In identifying the issues that the organization will address, successful advocate leaders must manage both the expectations and interests of their advocates as well as the agendas of policymakers.Â As a result, they must be prepared to establish both proactive and reactive policy agendas.
- Proactive agendas are those designed to further the legislative, regulatory or other policy interests of the organization.Â They are usually comprised of specific initiatives the organization wishes to advance, such as legislation or a change to regulatory rules.Â
- Reactive agendas are developed in response to the initiatives put forth by policymakers or others.
Almost all policy agendas will have both proactive and reactive elements.Â Proactive elements are often the easiest to develop, in that organization leaders will hopefully have a good sense of the policy changes necessary to benefit their stakeholders.Â Difficulties with proactive agendas may arise when there are competing priorities or stakeholders have unrealistic expectations.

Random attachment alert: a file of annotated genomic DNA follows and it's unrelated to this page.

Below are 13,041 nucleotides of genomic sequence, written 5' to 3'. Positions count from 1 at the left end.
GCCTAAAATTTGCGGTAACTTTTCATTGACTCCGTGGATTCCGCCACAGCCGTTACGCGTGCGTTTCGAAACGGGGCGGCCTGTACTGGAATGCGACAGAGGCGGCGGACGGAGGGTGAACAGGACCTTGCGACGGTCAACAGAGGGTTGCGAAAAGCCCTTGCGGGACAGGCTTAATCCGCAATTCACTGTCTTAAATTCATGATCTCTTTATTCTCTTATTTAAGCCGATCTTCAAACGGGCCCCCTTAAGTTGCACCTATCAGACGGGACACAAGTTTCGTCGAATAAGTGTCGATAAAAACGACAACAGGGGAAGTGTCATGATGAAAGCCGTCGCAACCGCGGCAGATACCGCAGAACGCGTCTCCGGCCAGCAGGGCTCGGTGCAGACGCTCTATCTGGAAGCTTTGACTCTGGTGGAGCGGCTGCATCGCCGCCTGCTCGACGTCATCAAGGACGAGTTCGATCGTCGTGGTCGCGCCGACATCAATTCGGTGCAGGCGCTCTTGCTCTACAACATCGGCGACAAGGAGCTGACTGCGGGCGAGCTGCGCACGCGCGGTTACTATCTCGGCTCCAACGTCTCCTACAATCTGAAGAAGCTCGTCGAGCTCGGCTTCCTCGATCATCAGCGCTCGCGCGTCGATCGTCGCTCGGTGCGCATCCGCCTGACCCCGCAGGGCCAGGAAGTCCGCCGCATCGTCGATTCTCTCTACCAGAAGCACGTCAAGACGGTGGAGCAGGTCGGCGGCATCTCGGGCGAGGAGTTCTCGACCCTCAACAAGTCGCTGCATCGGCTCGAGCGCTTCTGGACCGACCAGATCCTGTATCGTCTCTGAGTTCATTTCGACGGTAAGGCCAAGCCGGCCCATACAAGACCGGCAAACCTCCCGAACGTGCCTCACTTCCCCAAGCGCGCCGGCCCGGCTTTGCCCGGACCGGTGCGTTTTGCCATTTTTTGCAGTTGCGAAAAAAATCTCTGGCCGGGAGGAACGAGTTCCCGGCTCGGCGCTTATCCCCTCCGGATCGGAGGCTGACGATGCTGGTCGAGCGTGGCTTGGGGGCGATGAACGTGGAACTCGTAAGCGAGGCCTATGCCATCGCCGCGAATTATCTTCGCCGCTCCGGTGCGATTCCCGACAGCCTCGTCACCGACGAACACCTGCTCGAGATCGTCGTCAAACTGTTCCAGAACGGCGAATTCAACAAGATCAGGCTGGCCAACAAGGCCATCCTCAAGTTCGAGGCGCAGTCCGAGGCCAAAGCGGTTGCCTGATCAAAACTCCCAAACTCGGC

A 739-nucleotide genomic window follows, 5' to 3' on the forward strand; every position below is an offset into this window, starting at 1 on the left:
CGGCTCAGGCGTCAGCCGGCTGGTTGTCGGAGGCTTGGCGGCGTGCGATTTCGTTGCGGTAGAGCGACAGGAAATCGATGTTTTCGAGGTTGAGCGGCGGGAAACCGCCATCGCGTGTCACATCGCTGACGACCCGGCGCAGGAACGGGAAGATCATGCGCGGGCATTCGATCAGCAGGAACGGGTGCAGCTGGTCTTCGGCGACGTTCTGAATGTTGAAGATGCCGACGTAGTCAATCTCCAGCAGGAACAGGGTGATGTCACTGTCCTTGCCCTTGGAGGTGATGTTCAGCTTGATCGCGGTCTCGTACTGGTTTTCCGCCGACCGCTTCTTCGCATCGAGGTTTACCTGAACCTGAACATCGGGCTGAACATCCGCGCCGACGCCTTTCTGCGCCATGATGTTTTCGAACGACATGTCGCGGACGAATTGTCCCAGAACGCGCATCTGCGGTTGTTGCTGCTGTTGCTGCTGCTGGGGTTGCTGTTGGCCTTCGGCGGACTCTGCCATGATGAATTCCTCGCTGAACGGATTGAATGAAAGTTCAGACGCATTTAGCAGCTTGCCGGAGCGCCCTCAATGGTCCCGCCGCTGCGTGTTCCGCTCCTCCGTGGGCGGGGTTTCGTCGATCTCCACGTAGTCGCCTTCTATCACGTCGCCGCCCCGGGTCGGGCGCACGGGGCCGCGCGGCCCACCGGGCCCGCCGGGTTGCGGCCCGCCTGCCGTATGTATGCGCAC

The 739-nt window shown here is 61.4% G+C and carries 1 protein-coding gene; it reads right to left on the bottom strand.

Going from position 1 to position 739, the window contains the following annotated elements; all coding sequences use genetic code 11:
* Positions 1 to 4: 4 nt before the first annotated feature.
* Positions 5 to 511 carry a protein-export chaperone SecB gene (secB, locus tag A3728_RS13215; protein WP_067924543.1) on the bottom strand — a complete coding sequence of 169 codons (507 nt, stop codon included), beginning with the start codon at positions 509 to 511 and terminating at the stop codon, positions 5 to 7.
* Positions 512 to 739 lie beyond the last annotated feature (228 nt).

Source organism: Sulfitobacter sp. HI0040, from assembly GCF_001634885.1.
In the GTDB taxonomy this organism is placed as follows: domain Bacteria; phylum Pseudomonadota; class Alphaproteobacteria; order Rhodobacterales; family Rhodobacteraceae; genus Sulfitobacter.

The formation of reactive agendas can prove more difficult. This is in large part because it is often difficult to know what a policymaking body is planning.Â Many organizations with well-thought-out proactive agendas find themselves scrambling to manage policy changes proposed from an external source.Â To avoid surprises and last-minute policy panic, it is essential to consider what issues your organization might need to address in a reactive manner from the outset.
Options for identifying potential reactive agenda items include:
- Informal discussions with key legislative and regulatory champions
- Ongoing review of relevant periodicals, newspapers and other publications
- Discussions with appropriate state and national associations and interest groups
- Analysis of legislative and regulatory history, including existing laws up for reauthorization and review
- Intelligence from well-situated stakeholders
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